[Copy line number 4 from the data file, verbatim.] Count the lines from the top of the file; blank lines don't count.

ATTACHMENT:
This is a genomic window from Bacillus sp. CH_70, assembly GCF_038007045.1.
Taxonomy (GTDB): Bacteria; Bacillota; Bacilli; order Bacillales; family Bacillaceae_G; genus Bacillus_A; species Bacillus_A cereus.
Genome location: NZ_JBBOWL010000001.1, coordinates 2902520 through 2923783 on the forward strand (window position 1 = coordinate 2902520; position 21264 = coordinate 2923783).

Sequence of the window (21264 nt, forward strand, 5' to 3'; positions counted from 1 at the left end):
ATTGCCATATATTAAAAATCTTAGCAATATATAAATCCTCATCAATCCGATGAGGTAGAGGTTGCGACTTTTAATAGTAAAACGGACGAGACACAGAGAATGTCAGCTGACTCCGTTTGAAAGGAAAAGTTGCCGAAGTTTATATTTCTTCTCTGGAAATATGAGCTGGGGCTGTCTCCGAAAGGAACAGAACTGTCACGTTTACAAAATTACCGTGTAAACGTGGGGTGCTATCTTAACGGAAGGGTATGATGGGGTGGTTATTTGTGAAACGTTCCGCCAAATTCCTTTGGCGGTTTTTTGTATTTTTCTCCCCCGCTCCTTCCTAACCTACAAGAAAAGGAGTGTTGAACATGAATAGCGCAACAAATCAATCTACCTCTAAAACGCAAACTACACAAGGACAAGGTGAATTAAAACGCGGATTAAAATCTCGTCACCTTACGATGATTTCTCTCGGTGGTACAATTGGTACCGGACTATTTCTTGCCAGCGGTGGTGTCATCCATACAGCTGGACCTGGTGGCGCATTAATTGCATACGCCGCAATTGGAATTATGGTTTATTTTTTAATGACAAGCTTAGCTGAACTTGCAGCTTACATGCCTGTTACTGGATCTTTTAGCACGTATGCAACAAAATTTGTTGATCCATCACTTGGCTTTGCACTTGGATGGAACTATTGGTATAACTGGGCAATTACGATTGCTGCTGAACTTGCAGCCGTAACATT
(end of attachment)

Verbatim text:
Sequence of the window (21264 nt, forward strand, 5' to 3'; positions counted from 1 at the left end):